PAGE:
Goalkeeper: Pat Nolan (Wexford)

He was unspectacular, but a great reader of the game and shot-stopper.

Full-back line: 2. John Doyle (Tipperary); 3. Nick O Donnell (Wexford); 4. Pat Hartigan (Limerick)

“I had many battles on the field with the legendary John Doyle, but great friendships afterwards. I am very proud, if it’s right to say that, that I was one of the people outside of family who was allowed visit John in hospital before he died.” Keher found a place for one Kilkenny man in this team too. “Nick O’Donnell was originally from Kilkenny, before he moved to Wexford and became such a wonderful full-back. He won three All-Irelands with Wexford and six Leinsters and captained them twice.” Every team picked uses a shoehorn in some position and Eddie’s tight squeeze is here: “I had to place Pat Hartigan from Limerick at left-full, because I simply could not leave him out. He was a full-back really and an inspirational one, opening up a new role for the full-back in the 70s.”

Half-back line: 5. Mick Burns (Tipperary); 6. Mick Roche (Tipperary); 7. Willie Murphy (Wexford).

“Burns was a beautiful hurler, a great stickman and won four All-Irelands and seven Munsters. I was unfortunate to have to mark him a few times and he was never easy. Mick Roche from Tipp is the centre-back. He was a stylish and superb defender, who always appeared to be in the right place. At left-half back, it’s Willie Murphy from Wexford. I had ferocious battles with him and though he was as tough as nails, he is a great friend of mine now.”

Midfield: 8. Phil Grimes (Waterford); 9. John Connolly (Galway).

Keher stoked his engine room with two men players from non-traditional powers. “Phil Grimes was part of that great Waterford team that won the All-Ireland against us in 1959. We beat them in ’63, but they changed the way hurling was played and Grimes was one of the great players of that era. I was delighted that John Connolly eventually won his All-Ireland medal, because he more than anyone else brought that Galway team up to where it was able to make the breakthrough.”

Half-forward line: 10. Jimmy Doyle (Tipperary); 11. Tom Cheasty (Waterford); 12. Eamonn Cregan (Limerick).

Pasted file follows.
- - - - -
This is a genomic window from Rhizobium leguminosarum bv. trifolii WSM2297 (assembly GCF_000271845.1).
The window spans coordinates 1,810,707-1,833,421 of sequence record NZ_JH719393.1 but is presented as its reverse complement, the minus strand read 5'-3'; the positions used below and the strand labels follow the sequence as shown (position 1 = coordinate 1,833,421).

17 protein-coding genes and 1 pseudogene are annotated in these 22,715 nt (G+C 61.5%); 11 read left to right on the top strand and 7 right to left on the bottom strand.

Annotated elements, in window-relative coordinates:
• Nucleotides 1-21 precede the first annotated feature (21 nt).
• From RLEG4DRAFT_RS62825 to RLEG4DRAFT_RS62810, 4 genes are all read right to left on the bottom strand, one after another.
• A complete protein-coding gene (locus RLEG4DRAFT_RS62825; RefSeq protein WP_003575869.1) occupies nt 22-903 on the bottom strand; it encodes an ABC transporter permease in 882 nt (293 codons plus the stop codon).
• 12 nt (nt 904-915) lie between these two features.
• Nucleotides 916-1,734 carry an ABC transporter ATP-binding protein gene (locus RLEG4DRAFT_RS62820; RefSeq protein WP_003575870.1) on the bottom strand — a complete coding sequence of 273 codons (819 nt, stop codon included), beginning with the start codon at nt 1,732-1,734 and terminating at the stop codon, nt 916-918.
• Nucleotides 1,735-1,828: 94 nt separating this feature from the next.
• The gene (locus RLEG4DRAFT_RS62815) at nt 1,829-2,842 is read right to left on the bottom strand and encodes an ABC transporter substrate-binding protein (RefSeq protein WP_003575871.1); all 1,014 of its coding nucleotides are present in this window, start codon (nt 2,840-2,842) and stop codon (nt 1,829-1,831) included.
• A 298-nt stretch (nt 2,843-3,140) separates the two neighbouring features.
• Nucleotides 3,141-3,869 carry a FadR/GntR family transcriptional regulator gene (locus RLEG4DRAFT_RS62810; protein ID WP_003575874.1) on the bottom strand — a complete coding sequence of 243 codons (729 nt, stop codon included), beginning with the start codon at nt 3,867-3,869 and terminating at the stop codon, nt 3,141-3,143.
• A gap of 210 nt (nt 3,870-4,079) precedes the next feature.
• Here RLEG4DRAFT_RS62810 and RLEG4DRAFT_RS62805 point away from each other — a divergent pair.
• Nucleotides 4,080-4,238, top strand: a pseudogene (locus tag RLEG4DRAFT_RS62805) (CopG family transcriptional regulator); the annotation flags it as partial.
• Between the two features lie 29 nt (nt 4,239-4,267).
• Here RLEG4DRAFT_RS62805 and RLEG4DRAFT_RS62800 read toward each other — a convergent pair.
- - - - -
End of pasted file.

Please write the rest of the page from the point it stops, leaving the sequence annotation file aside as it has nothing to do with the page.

Keher’s attack reads like a who’s-who. “Jimmy Doyle gets the number 10 shirt and he was the player I looked up to most. He was two years older than me, beautiful stylist, wonderful hurler, sweet striker. Just a great hurler. Tom Cheasty from Waterford gets the nod on the 40. He was a great hurler and known as the Iron Man. Just like our own Pat Delaney, he would go through a brick wall for you. Eamonn Cregan from Limerick gets the nod at left half forward. Another stylish hurler but also very versatile. He switched to centre back in the ’73 final to curb Pat Delaney and that is why Limerick won.”

Full-forward line: 13. Ray Cummins, left, (Cork); 14. Tony Doran (Wexford); 15. Michael Keating (Tipperary).

Another slight shuffle of his deck from Eddie close to goal. “Ray Cummins gets the number 13 shirt, although he was a full-forward. He could not be left out. He added a new dimension to full-forward play, opened up the play, great hands, great vision and knew where the goals were. Tony Doran is my full-forward — a great-hearted player and as strong as an ox. If Cummins was the stylist, Doran was the enforcer. My final selection is a rogue; Babs Keating from Tipperary, who was gifted at both hurling and football. I remember we were four points down to Tipp in the 1971 final and near the end I was hauled down near goal. As I was eyeing a pot at goals, who should come down the field from attack, but the barefoot wonder himself trying to put me off. For the record, my attempt for goal was deflected over the bar, and we lost by three points.”